R.I.P. Mike Hoare.
The world has lost one of its larger than life figures, Mike Hoare, aged 100. It is unusual for a mercenary to become a household name, but Michael Hoare, better known as Mad Mike Hoare, became just that.
Mike Hoare was born on the 17th March 1919 in Calcutta India, to Irish parents. At an early age, his parents sent him back to England for his schooling, where he attended Margate College.
On completing his education, he commenced training as an accountant. Mike wanted to attend Sandhurst, but this was not possible, so he joined the Territorial Army.
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At the outbreak of WWII, he joined the London Irish Rifles. Later he transferred to the 2nd Reconnaissance Regiment attached to the Royal Armoured Corps with the rank of 2nd Lieutenant.
He served with distinction in Burma on the Arakan Campaign and then in India at the Battle of Kohima. He ended the war with the rank of major.
In 1945 he married Elizabeth Stott, and the couple had three children. After the war, he completed his studies and qualified as an accountant in 1948.
He ran several small businesses in South Africa and true to his adventurous nature, in 1954, he set off to ride a motorcycle from Cape Town to Cairo. Following this adventure, he turned his hand to sunning safaris in the Okavango Delta and in the Kalahari Desert.
Mike was also a keen sailor, and he owned a Baltic trader yacht, named Sylvia, that he sailed in the Mediterranean Sea for a few years.
In 1961 he divorced Elizabeth, and two years later, he married Phyllis Sims, an airline stewardess. The couple had two children.
Mike Hoare detested communism, and this led to the birth of his nickname. His nickname came from East German radio, who described him as a “mad bloodhound,” a moniker that delighted him, and his nickname was born.
In 1961 he was introduced to Moise Tshombe. Tshombe was a Congolese politician who would later become prime minister of the Congo.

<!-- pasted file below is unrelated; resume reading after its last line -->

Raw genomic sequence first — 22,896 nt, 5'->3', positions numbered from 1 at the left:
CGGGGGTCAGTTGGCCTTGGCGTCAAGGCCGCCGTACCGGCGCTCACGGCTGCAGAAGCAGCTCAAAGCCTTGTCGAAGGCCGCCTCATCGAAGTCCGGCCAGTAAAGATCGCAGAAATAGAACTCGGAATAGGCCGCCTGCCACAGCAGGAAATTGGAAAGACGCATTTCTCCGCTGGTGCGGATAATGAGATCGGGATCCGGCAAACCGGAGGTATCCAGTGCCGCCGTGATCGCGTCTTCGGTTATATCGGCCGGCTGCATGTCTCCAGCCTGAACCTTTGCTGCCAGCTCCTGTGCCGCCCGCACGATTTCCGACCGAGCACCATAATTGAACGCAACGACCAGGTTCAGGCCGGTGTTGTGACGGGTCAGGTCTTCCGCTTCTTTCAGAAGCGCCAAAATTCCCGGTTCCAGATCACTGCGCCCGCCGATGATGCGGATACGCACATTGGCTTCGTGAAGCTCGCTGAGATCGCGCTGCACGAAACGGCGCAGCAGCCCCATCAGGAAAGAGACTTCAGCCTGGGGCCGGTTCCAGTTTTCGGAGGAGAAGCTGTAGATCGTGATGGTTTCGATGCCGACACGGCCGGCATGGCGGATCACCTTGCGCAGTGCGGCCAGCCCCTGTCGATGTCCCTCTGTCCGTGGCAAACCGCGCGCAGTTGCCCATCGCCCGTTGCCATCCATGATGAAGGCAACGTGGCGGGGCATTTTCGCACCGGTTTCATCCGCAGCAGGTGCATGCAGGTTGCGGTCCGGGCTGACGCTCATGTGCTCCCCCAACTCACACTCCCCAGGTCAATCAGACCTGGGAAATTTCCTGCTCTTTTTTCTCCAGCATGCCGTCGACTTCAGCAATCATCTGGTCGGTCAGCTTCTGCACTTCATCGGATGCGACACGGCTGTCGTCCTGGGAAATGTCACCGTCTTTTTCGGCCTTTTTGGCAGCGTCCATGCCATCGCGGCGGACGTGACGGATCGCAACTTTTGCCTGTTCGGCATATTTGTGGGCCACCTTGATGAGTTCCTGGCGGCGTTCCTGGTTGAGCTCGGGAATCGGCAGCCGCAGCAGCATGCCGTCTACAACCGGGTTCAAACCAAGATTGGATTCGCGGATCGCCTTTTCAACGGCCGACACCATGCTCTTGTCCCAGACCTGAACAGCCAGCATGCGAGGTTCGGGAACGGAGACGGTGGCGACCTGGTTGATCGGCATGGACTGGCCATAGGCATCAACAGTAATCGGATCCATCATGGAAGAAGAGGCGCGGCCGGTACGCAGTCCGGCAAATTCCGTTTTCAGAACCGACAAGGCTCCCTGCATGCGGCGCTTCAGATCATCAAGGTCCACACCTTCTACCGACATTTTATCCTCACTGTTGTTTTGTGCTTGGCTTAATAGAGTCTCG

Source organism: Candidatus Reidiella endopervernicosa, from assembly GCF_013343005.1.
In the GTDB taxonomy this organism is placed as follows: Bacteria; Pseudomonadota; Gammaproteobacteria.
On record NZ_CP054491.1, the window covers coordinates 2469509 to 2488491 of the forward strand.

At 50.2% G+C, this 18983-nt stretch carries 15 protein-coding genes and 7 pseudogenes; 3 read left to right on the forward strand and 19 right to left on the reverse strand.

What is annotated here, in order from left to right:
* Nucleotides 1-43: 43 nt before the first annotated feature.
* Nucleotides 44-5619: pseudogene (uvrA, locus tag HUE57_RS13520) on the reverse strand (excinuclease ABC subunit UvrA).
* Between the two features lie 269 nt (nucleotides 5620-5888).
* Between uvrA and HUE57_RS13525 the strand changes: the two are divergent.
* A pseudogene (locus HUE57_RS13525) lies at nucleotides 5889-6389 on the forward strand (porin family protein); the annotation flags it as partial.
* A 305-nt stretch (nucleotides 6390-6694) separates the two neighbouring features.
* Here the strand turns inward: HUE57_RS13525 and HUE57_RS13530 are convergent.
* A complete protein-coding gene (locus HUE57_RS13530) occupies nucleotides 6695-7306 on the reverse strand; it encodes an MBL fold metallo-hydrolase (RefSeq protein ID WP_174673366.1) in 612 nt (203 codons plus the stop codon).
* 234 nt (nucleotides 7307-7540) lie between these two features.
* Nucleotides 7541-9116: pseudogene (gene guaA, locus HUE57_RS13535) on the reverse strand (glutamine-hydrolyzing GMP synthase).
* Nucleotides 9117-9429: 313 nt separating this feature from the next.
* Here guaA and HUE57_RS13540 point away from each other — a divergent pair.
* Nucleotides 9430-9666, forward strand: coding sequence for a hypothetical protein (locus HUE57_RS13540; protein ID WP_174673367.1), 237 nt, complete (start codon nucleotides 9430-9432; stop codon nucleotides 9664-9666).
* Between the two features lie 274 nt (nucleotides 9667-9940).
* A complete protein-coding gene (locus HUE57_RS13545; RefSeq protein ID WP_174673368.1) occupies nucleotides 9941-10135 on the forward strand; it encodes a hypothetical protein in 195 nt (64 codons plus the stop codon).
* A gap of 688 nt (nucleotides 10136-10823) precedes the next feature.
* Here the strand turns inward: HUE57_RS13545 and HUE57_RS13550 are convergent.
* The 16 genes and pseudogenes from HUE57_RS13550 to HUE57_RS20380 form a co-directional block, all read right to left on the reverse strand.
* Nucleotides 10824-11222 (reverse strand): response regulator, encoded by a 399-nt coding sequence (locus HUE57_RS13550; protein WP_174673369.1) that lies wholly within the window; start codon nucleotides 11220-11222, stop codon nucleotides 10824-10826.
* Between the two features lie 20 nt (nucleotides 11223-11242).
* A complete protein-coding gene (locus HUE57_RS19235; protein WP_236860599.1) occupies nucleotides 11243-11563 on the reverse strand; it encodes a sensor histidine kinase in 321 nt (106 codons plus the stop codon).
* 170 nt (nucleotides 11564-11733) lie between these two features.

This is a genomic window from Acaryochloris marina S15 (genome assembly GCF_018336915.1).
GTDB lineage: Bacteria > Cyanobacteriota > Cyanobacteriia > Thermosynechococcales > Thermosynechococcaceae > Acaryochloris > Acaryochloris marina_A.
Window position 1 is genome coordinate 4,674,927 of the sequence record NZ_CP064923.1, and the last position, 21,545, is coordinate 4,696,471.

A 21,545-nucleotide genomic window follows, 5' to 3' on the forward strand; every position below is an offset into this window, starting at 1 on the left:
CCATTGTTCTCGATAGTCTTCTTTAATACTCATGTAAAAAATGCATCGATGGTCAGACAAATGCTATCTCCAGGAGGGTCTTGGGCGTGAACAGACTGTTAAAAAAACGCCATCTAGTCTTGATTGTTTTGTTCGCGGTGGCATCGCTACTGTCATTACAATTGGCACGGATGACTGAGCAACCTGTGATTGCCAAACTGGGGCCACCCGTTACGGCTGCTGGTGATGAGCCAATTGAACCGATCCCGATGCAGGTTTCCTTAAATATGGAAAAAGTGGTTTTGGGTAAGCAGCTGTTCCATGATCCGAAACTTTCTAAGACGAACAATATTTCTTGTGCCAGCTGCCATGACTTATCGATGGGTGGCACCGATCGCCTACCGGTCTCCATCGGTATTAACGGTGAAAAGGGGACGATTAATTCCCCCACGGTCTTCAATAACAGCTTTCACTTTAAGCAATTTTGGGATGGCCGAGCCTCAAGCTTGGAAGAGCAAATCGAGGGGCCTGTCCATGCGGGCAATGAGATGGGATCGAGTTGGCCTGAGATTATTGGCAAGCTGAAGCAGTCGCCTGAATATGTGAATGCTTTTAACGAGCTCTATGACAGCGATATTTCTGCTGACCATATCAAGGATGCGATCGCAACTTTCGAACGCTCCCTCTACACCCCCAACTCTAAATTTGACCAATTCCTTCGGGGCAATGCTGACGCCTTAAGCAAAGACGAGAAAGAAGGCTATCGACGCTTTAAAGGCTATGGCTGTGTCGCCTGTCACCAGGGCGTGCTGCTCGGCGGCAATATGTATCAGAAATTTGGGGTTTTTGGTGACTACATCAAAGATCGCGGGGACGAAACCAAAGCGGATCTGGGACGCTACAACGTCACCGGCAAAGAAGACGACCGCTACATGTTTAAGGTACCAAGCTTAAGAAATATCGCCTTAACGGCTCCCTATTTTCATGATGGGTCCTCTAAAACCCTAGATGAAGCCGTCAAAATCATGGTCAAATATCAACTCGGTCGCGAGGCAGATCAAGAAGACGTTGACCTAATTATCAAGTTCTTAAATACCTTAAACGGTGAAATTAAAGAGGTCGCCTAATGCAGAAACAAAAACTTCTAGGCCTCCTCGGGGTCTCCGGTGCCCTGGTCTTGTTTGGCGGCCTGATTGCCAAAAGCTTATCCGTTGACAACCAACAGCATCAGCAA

Tshombe employed Hoare to quell a rebellion in Katanga Province, which was attempting to break away from the Republic of the Congo.
Following his success in Katanga, Tshombe employed Hoare again in 1964 to head up a new military unit called 5 Commando, a part of the Armée Nationale Congolaise. Most of the 300 men in this unit were South African. The reason for creating the unit was to combat a revolt known as the Simba Rebellion.
The best-known action of this time was when 5 Commando, in conjunction with CIA operatives, Belgian paratroopers, and other formal and informal forces, worked tirelessly to save 1,600 refugees in Stanleyville from being slaughtered by the Simba rebels.
Hoare and his mixed group managed to save many lives. During this time, Hoare had given his unit the nickname “The Wild Geese,” and they became internationally famous.
This name became the title of a film released in 1978, starring Richard Burton as Colonel Allen Faulkner, a character modeled on Mike Hoare.
All the good publicity that Hoare gained during his time in the Congo was destroyed by his humiliating failure in the infamous “Package Holiday Coup,”; an abject failure.
Hoare knew the Seychelles well, and he despised the socialist government led by President Albert René. With tacit support from the South African and Kenyan governments, Hoare recruited 46 soldiers and planned to enter the Seychelles disguised as a rugby team.
The men passed through customs, but one of them joined the wrong queue and panicked when questioned by customs officers. The found a dismantled AK-47 rifle in his baggage, and the man spilled the beans.
The entire plan was compromised, and in the ensuing chaos, the group hijacked an Air India plane and flew back to South Africa.
On arrival in South Africa, the entire group was incarcerated for six days. The press had a field day with the story, and Mike Hoare was heavily ridiculed with his coup attempt being dubbed the package holiday coup.
Following a conviction for the hijacking of the Air India plane, Mike Hoare was sentenced to 20 years with 10 being suspended. He served 33 months of his sentence.
Mike Hoare spent the last years of his life writing his memoirs. He published The Road to Kalamata, The Seychelles Affair, and Mercenary.
He passed away in a care facility in Durban South Africa on the 2nd February 2020.
Mike Hoare’s son, Chris, summed up his father’s life succinctly by saying, “Mike Hoare lived by the philosophy that you get more out of life by living dangerously, so it is all the more remarkable that he lived more than 100 years.”